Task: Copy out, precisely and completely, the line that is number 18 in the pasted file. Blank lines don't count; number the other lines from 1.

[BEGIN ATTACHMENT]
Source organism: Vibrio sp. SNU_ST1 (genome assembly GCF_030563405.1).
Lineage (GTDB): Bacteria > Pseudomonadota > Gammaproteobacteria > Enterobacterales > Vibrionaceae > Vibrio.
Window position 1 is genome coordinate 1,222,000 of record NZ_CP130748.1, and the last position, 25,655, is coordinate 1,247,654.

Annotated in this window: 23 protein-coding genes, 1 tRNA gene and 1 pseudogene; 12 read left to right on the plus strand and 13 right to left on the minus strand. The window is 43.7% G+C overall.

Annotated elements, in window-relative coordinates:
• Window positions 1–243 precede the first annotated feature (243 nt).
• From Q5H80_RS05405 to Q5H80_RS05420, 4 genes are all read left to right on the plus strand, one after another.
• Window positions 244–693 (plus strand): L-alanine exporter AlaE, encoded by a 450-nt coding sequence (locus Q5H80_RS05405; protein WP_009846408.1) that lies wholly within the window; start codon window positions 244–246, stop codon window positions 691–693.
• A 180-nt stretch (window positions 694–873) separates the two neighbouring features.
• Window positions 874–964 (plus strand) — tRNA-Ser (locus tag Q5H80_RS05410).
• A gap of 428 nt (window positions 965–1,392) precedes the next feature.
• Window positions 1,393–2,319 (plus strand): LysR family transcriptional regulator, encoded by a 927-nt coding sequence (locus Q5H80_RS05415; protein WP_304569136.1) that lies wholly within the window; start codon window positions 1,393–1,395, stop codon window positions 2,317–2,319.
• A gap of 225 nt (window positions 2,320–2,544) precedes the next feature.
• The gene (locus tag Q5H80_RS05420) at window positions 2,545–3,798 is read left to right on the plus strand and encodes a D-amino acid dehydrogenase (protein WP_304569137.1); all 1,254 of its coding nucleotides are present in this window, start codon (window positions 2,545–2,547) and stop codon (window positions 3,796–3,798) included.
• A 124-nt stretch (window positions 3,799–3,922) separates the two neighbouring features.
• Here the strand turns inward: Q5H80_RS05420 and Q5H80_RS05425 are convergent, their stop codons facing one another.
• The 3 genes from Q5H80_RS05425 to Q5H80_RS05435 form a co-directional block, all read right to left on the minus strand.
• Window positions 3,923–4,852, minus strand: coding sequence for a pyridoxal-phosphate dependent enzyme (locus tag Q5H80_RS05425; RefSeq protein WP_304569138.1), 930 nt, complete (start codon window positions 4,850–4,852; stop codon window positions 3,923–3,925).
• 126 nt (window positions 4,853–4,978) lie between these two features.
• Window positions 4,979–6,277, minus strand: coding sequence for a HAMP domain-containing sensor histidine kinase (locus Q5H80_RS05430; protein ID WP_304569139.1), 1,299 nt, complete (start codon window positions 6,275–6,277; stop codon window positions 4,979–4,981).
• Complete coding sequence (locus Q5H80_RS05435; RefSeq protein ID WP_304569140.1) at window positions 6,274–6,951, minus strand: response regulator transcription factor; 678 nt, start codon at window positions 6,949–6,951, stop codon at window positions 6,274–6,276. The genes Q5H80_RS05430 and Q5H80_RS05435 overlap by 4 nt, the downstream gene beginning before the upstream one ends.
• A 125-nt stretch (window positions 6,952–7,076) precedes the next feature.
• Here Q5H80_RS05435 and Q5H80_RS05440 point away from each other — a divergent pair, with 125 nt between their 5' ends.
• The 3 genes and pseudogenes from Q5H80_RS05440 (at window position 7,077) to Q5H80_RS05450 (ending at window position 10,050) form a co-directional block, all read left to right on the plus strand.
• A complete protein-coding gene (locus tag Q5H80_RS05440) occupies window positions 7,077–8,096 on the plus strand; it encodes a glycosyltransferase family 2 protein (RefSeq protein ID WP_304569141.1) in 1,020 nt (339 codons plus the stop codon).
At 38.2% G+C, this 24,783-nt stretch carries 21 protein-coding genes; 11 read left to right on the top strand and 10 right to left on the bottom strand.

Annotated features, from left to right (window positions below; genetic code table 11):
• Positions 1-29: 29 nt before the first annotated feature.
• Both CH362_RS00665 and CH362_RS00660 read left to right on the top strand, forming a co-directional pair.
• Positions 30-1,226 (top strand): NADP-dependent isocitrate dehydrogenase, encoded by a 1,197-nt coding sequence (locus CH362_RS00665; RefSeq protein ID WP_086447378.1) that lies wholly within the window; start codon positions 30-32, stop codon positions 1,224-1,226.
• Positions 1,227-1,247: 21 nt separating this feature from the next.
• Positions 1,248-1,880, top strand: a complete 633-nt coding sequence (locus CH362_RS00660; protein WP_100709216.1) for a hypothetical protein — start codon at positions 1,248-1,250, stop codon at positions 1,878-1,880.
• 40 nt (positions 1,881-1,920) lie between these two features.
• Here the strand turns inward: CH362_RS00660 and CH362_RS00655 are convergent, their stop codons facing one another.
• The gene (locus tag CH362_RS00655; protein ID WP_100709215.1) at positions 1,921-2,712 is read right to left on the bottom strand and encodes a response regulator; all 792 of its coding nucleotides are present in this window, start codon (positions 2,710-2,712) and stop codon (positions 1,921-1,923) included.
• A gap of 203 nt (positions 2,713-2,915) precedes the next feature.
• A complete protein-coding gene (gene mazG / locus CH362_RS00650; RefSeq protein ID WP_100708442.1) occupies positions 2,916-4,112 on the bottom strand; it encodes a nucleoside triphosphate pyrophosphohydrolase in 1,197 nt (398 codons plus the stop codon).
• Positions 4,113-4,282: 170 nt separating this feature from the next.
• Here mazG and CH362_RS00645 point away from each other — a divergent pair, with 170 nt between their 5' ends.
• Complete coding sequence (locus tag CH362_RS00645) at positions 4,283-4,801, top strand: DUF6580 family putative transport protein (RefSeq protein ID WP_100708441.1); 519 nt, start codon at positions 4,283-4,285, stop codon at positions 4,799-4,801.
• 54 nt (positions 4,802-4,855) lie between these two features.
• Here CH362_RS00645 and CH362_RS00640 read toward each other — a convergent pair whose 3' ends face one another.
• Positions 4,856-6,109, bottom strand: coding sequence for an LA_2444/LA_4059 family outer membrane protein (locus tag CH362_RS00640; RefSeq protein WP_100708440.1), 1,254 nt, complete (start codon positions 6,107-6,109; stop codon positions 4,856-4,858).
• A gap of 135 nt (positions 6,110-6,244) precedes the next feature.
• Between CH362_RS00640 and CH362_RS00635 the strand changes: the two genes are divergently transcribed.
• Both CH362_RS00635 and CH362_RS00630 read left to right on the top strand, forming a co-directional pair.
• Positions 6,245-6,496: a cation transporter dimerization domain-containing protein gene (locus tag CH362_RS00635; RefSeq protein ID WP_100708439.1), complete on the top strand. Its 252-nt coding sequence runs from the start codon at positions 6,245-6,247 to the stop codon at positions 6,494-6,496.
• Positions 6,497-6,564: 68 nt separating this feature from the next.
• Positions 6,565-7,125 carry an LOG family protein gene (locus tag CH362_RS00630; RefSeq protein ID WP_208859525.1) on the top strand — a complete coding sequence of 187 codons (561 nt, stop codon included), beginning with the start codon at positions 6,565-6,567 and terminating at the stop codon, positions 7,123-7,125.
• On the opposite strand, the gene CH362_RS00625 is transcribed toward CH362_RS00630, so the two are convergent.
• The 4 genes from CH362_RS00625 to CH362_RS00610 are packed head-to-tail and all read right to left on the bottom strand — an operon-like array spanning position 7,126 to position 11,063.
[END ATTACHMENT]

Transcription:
• Window positions 3,923–4,852, minus strand: coding sequence for a pyridoxal-phosphate dependent enzyme (locus tag Q5H80_RS05425; RefSeq protein WP_304569138.1), 930 nt, complete (start codon window positions 4,850–4,852; stop codon window positions 3,923–3,925).